The next advance in the field was made by the astoundingly prolific Vojtěch Kubašta working in Prague in the 1960s. His lead was followed by Waldo Hunt in the USA with his founding of Graphics International.[2][4] He and two companies he established, Graphics International and Intervisual Books, produced hundreds of pop-up books for children between the 1960s and 1990s. Although intended for U.S. audiences, these books were assembled in areas with lower labor costs: initially in Japan and later in Singapore and Latin American countries such as Colombia and Mexico. Hunt's first pop-up book was Bennett Cerf's Pop-Up Riddle Book, published by Random House as a promotion for Maxwell House Coffee and showcasing the work of humorist Bennett Cerf, who was then president of Random House.[2][4] The team of Waldo Hunt and Christopher Cerf created a total of 30 more children's pop-up books for publication by Random House, including books that featured Sesame Street characters. According to Bennett Cerf (in his book At Random), pop-up books were profitable for Random House.[2] In addition to his collaborations with Christopher Cerf at Random House, Hunt produced pop-up books for Walt Disney, a series of pop-up books based on Babar, and titles such as Haunted House by Jan Pienkowski and The Human Body by David Pelham.[2][4]

Notable works

Some pop-up books receive attention as literary works for the degree of artistry or sophistication which they entail. One example is STAR WARS: A Pop-Up Guide to the Galaxy, by Matthew Reinhart. This book received literary attention for its elaborate pop-ups, and the skill of its imagery, with the New York Times saying that "calling this sophisticated piece of engineering a 'pop-up book' is like calling the Great Wall of China a partition"[5] The 1967 Random House publication Andy Warhol's Index, was produced by Warhol, Chris Cerf and Alan Rinzler, and included photos of celebrities together with pop-up versions of Warholesque images such as a cardboard can of tomato paste,[2] as well as a plastic tear-out recording, an inflatable silver balloon, and other novelties.

See also

References

  1. ^ Allie Townsend, Pop-Up Book, in "All-TIME 100 Greatest Toys," Time magazine, February 16, 2011
  2. ^ a b c d e f Steven Miller, Waldo Hunt, 1920-2009; The 'King of the Pop-Ups' Made Books Spring to Life, The Wall Street Journal, November 24, 2009
  3. ^ Ann Montanaro, [1] A Concise History of Pop-up and Movable Books
  4. ^ a b c Valerie J. Nelson, Waldo Hunt dies at 88; entrepreneur revived the pop-up book as art form, Los Angeles Times, November 22, 2009
  5. ^ "A Galaxy in Your Face", The New York Times Book Review, Children's Books section, 11 November 2007.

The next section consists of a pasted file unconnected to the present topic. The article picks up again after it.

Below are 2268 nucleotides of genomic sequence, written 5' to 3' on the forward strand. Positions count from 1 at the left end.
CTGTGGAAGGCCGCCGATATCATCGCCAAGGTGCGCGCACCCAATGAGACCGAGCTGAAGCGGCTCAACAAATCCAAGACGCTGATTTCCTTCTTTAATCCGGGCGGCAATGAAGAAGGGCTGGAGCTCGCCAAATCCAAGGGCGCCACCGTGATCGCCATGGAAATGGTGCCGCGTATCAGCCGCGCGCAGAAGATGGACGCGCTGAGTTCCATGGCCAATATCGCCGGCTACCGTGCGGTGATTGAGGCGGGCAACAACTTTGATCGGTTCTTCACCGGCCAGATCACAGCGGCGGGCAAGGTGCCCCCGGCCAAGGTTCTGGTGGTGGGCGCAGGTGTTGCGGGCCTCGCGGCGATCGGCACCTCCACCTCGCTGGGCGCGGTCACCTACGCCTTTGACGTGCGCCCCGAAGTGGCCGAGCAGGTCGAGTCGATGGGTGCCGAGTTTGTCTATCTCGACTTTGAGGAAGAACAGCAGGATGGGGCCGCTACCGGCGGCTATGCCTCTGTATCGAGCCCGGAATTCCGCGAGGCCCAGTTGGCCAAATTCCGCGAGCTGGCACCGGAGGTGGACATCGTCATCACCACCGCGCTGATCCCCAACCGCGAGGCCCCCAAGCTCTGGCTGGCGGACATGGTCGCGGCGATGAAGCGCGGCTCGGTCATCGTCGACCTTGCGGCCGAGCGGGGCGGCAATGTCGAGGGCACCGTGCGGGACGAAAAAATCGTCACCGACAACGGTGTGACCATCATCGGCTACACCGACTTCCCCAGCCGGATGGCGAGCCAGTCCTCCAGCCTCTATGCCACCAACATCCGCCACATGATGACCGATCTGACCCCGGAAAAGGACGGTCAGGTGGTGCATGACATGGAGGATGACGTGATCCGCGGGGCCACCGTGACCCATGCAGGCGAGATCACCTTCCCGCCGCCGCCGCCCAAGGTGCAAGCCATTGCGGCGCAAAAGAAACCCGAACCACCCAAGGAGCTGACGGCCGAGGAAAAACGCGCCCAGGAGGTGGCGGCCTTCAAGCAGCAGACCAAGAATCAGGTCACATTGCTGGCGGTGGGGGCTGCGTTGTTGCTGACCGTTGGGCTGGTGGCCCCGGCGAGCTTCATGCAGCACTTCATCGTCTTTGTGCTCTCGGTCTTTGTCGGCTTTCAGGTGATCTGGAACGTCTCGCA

Further reading

"Pop-Up! A Manual of Paper Mechanisms" by Duncan Birmingham, 1997

  • The Pocket Paper Engineer, Volume 1 by Carol Barton, 2005
  • The Pocket Paper Engineer, Volume 2 by Carol Barton, 2008
  • The Elements of Pop-Up by David A. Carter and James Diaz, 1999.
  • Paper Engineering: 3D Design Techniques for a 2D Material by Natalie Avella. Rotovision, 2003.

External links


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Look at other dictionaries:

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  • pop-up book — noun a book (usually for children) that contains one or more pages such that a three dimensional structure rises up when a page is opened • Syn: ↑pop up • Hypernyms: ↑book …   Useful english dictionary

  • pop-up — /pop up /, adj. 1. (of books, usually children s books) having pieces of artwork fastened to the pages so that when the page is opened, a three dimensional cutout or object is formed and, sometimes, movement of a picture element, such as a door… …   Universalium

  • Pop-up-Buch — 〈[ ʌ̣p ] n. 12u〉 Buch mit ausgestanzten Bildelementen aus Pappe, die sich beim Aufklappen zu dreidimensionalen Szenerien, Gebäuden, Figuren o. Ä. entfalten [zu engl. pop up „(plötzlich) auftauchen“] * * * Pop up Buch, das: Bilderbuch, dessen… …   Universal-Lexikon

  • pop-up — pop up1 adj 1.) pop up book/card etc a book,card etc with a picture that stands up when you open the pages 2.) pop up menu/window a ↑menu or ↑window that can appear suddenly on a computer screen while you are using it pop up 2 pop up2 n a ↑ …   Dictionary of contemporary English

  • pop-up — pop′ up adj. 1) pri (of a book, greeting card, etc.) having artwork fastened to a page in such a way that when the page is opened, a three dimensional cutout or object unfolds or springs up 2) cvb of, pertaining to, or equipped with a device that …   From formal English to slang

  • pop-up — pop ,up adjective 1. ) a pop up book or card has pictures inside that have been cut out so that they stand up when you open the pages 2. ) a pop up TOASTER pushes the pieces of bread up when they are ready to eat 3. ) COMPUTING used for… …   Usage of the words and phrases in modern English

  • Pop-up-Buch — [... ʌp...] das; [e]s, ... Bücher <aus gleichbed. engl. pop up book zu to pop up »sich aufstellen«> (Kinder)buch, in dem sich beim Aufschlagen Bildteile aufstellen; Stehaufbuch …   Das große Fremdwörterbuch

  • pop-up — noun 1. a book (usually for children) that contains one or more pages such that a three dimensional structure rises up when a page is opened • Syn: ↑pop up book • Hypernyms: ↑book 2. a short high fly ball • Syn: ↑pop fly, ↑pop fly …   Useful english dictionary

  • pop-up — 1) ADJ: ADJ n A pop up book, usually a children s book, has pictures that stand up when you open the pages. 2) ADJ: ADJ n A pop up toaster has a mechanism that pushes slices of bread up when they are toasted …   English dictionary